Plans for White House Refugee Parley Stand; to Seek Homes for 100,000
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Plans for White House Refugee Parley Stand; to Seek Homes for 100,000

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After a conference between Myron G. Taylor, American vice-chairman of the Intergovernmental Refugee Committee, and President Roosevelt, the administration has decided to go ahead with its plans for the committee meeting at the White House on Oct. 16 and 17.

Diplomatic representatives of some of the 32 interested governments may replace the delegates, the State Department said today, but the general work of the committee will be carried on, with action expected “as developments make action possible.” (The sixman directorate of the committee, representing Britain, France, the Netherlands, Brazil, the Argentine and the United States, had originally been invited to attend the White House conference.)

The immediate problem, it was stated, will be the finding of new homelands for 100,000 refugees scattered through England, France, the Netherlands, Belgium and the Scandinavian countries.

At his luncheon conference with the President yesterday, Taylor reported that the committee had persuaded Nazi leaders to give Jews in Germany limited legal status and to permit them to earn a living at certain jobs. He said an understanding had been reached whereby part of the money which the German Jews still possessed was to go into a trust fund to help locate refugees in new home lands. This trust was about to be set up when the war crisis developed.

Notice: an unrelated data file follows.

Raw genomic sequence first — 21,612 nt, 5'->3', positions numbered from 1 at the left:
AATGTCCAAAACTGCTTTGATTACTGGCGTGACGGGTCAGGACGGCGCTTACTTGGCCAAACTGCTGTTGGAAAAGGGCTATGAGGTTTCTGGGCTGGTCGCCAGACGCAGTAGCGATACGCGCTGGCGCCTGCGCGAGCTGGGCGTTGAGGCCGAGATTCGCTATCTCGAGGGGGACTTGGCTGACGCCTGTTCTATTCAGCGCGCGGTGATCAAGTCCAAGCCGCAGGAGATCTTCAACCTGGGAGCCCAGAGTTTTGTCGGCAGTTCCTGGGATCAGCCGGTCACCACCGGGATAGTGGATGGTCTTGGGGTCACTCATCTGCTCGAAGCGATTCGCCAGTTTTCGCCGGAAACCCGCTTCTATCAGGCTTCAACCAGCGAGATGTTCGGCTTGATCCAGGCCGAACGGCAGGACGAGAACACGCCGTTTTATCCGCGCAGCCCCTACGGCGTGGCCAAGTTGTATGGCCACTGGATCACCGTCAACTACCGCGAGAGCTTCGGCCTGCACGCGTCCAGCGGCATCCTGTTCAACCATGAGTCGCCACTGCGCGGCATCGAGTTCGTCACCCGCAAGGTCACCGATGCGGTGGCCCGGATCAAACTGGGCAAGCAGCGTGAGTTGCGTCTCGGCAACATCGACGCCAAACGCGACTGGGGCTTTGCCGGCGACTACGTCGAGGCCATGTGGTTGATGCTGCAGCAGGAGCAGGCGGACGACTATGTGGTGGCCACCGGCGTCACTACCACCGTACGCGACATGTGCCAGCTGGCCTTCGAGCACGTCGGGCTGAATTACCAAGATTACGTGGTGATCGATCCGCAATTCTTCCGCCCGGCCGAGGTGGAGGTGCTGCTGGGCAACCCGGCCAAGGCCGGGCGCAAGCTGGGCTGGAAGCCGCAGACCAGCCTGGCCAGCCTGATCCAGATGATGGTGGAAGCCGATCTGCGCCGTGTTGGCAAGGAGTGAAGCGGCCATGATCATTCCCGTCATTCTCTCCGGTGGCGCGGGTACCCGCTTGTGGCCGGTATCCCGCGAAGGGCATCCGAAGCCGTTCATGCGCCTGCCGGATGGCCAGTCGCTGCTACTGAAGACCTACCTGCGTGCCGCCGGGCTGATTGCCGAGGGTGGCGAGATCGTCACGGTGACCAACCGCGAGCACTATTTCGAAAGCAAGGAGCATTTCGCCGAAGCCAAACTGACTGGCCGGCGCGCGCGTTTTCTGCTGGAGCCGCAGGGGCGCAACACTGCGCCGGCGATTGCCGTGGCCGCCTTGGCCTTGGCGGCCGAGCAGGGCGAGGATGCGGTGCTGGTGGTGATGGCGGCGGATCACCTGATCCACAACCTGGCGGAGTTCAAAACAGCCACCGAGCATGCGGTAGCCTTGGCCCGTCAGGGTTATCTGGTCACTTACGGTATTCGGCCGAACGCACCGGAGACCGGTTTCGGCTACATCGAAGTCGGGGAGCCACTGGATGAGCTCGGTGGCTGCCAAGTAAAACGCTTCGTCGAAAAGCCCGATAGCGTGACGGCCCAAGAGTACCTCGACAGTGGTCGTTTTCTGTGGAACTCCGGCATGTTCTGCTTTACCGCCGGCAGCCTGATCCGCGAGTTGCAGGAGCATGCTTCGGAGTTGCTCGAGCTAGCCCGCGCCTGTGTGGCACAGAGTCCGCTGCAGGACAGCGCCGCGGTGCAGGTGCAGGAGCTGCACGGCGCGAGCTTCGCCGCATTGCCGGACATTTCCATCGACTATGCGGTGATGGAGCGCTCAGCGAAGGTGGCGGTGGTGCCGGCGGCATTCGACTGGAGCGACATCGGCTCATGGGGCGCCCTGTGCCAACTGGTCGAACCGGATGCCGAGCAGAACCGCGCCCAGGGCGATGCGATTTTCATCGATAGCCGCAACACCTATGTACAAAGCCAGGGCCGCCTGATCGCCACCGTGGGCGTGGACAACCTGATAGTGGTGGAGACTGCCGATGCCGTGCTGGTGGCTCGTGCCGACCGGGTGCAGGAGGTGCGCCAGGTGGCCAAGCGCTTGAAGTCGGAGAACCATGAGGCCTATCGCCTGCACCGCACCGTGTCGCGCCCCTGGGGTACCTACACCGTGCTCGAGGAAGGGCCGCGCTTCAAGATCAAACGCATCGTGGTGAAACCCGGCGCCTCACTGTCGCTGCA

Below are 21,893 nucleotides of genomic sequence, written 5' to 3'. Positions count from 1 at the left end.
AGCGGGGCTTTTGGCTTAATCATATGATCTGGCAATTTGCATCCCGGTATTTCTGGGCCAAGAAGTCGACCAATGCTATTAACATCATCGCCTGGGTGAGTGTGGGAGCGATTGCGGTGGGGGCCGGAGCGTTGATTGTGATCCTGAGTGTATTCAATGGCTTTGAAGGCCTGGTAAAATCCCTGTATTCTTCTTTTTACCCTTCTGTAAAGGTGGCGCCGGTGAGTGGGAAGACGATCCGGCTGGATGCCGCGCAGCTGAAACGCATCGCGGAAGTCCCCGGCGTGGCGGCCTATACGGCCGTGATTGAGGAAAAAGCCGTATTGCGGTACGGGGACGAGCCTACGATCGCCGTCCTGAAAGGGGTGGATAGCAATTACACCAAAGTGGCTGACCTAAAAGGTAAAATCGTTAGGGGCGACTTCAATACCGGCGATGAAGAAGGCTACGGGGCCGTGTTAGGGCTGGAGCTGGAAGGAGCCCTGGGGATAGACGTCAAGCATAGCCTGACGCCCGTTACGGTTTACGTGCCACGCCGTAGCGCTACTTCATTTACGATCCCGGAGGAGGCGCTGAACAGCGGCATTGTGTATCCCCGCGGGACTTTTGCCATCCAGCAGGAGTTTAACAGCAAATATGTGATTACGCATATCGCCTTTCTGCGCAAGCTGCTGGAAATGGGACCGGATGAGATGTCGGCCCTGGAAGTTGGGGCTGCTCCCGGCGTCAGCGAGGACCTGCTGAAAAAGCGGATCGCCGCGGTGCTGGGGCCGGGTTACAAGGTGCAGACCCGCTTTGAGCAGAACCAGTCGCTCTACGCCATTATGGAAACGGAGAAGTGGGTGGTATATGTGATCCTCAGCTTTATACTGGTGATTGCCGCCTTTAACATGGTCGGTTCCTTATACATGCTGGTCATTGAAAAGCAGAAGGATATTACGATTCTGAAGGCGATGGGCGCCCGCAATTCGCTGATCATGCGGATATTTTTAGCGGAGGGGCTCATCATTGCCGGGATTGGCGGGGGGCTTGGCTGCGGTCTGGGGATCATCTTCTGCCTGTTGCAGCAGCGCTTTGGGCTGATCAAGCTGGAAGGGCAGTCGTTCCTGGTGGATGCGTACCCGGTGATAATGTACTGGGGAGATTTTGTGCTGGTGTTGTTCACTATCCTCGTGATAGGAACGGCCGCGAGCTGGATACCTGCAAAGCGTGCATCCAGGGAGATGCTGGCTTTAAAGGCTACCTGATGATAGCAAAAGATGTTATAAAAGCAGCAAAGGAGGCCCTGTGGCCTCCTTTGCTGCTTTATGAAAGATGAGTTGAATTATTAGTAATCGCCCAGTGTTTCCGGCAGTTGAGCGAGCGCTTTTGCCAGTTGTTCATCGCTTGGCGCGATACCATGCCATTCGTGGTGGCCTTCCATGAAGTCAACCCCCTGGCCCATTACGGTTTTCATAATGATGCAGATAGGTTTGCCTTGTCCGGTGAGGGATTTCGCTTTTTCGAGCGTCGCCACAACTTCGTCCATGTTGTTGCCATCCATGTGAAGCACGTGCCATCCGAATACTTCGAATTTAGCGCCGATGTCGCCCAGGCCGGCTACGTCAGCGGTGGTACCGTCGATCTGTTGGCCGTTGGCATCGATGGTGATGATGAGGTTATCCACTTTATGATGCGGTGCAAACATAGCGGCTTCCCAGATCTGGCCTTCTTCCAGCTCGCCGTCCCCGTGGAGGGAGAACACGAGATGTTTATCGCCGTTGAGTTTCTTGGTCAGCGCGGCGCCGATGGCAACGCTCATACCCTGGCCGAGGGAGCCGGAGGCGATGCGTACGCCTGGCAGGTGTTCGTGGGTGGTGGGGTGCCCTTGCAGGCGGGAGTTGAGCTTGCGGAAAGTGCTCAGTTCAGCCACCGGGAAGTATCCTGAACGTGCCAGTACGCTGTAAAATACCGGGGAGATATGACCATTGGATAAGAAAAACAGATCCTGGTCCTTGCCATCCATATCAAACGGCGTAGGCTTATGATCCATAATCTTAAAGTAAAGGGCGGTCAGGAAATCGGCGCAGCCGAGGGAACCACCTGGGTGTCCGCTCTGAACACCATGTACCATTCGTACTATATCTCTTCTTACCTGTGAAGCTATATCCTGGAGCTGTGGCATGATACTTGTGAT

Before the conference, one problem likely to develop is the matter of Government aid in financing the establishment of Jewish refugees in new homelands. The British Government has indicated willingness to aid the enterprise on a fifty-fifty basis, with private contributions supplying the other half. The question has been raised as to whether other governments represented on the intergovernmental body would make similar commitments.

Taylor, former chairman of the United States Steel Corp., made a flying visit to the White House accompanied by Undersecretary of State Sumner Welles, lunched with the President and left Washington immediately.

At his regular press conference yesterday, Secretary of State Hull declared that the war had greatly complicated removal of refugees from certain European countries, but that the United States was pushing the work of the refugee committee.

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